US Dollar – Is there any more room to rally?

US Dollar

Trading was extremely quiet yesterday as the US
markets remained closed for Presidents’ Day.  Although we ended last week with a
dose of positive US data, the greenback was either unchanged or weakened
slightly against every major currency pair except for the Japanese Yen.  Even
though yesterday’s holiday trading could be a good excuse for overall profit
taking, which would then explain the dollar’s move, the sell-off against the
Euro on Thursday and Friday in the context of stronger data suggests otherwise. 

The dollar’s lack of ability to continue the impressive rally
that we have seen since January 24th signals that the number of
buyers left in the market at this point may be limited.  There are only 3 major
pieces of US releases that we care about this week and those are the minutes
from the Jan 31 FOMC meeting due out tomorrow, the consumer price index on
Wednesday and Durable Goods on Friday.  With a stronger producer price figure
released last week, we are also looking for a strong rebound in consumer prices.
 Durable goods on the other hand are predicted to fall quite significantly due
to a pullback in aircraft orders after 2 strong months of orders.  

The minutes from Greenspan’s last Federal Reserve meeting
could garner a bit of interest if the former Fed Chairman left us with any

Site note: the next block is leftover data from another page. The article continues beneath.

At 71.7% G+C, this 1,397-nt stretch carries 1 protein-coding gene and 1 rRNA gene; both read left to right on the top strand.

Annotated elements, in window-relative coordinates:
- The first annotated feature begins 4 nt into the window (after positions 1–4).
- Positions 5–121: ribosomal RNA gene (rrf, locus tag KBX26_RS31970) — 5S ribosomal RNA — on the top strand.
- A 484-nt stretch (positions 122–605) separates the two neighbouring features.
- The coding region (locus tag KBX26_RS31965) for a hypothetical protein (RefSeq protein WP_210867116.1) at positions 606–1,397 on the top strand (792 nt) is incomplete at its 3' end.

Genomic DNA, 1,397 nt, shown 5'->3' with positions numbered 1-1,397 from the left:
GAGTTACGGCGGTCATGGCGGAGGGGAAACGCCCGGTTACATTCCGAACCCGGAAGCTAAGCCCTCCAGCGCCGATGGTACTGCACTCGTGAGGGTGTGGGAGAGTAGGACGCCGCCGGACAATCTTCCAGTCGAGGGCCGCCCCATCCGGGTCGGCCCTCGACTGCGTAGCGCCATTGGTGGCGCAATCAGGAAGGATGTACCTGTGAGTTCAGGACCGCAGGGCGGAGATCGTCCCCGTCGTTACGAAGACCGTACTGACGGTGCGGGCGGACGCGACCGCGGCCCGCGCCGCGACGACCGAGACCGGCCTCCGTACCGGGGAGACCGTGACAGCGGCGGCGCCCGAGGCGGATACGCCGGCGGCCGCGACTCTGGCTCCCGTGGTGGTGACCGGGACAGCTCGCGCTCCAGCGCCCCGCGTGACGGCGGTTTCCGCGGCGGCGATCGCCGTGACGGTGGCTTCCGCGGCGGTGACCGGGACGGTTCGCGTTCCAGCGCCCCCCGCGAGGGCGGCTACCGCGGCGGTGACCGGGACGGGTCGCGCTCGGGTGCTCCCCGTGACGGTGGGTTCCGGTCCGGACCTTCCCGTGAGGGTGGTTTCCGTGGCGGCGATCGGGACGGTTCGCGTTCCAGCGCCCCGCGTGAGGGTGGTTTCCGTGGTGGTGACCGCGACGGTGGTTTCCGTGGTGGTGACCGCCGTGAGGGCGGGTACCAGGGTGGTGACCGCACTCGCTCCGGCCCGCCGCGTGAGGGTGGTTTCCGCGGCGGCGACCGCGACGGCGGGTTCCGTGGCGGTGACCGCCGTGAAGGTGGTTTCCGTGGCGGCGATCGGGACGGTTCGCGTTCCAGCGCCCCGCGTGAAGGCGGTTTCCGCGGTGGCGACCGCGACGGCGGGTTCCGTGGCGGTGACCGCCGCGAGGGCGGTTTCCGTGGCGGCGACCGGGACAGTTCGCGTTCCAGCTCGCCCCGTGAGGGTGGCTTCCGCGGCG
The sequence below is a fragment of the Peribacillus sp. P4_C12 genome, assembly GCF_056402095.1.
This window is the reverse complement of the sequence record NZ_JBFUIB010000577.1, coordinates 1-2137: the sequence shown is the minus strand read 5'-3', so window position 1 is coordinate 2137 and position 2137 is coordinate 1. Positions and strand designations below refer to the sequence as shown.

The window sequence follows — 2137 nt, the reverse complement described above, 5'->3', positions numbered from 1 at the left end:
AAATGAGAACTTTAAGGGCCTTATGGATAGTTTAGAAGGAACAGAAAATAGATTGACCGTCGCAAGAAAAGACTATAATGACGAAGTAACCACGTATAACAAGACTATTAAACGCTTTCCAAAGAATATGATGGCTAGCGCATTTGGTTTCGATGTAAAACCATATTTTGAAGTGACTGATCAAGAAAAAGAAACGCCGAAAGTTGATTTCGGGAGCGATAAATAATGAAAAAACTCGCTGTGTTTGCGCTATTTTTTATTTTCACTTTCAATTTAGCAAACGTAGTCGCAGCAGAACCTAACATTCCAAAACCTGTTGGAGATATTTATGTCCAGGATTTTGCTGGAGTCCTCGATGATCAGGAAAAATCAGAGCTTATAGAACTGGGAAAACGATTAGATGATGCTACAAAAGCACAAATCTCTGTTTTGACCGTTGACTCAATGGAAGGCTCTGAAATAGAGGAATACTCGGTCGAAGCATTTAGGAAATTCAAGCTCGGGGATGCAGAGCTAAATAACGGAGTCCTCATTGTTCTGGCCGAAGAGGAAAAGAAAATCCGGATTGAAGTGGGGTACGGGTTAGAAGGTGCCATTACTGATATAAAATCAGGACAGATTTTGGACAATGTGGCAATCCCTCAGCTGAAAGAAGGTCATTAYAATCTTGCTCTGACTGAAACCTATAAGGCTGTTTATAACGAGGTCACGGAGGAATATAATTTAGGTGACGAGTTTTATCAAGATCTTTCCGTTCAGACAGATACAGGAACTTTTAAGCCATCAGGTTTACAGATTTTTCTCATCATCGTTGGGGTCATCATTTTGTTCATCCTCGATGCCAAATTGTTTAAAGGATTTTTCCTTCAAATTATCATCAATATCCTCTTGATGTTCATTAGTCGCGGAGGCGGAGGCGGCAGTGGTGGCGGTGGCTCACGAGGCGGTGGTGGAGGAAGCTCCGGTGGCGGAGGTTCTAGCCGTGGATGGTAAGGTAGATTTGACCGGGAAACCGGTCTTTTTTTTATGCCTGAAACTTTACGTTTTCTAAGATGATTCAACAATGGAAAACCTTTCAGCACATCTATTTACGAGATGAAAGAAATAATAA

parting words of wisdom.  In all likelihood however, this week may very well be
another week of range trading for the dollar.  Last week’s strong US data
suggests that GDP growth should be particularly robust in the next quarter,
which would give the Federal Reserve a compelling reason to continue raising
interest rates.  On the other hand, the dollar’s rally does appear to be losing
steam from a sentiment and technical perspective which means that the two
factors could offset each other and keep tight range trading the predominant
theme.  Expect any continued sell-off in the dollar against the Euro and British
pound to meet resistance at the 1.20 and 1.75 levels respectively.  

Euro

The Euro ended the day virtually unchanged against the US dollar despite some
positive economic data and comments.  German producer prices for the month of
January jumped 1.2 percent to the highest levels in 24 years which is sure to
have raised inflation warning flags all over Europe.  Italian industrial orders
also rose significantly in the month of December.  Expected to grow by only 0.9
percent, orders actually jumped by 2.3 percent.  Sales on the other hand were
expected to be flat but actually increased by 3.0 percent.  For Italy, these
signs are encouraging as growth in Europe begins to pickup thanks to the
weakness of the Euro.  

ECB officials continue to be very hawkish.  ECB member
Liikanen echoed many of the recent comments that we have already heard on the
need for the central bank to be “vigilant” on inflation, especially now that
data has been improving.  ECB Weber also indicated that inflation risks
persist.  We see no clearer sign from the ECB than we have recently of their
intention to raise interest rates.  Meanwhile the economic calendar from Europe
is fairly heavy this week with French and German GDP due for release along with
more inflation data and consumer spending reports region wide, the Eurozone
trade balance and the German IFO survey of business sentiment.  

British Pound

After Thursday’s impressive recovery, the British pound continued to gain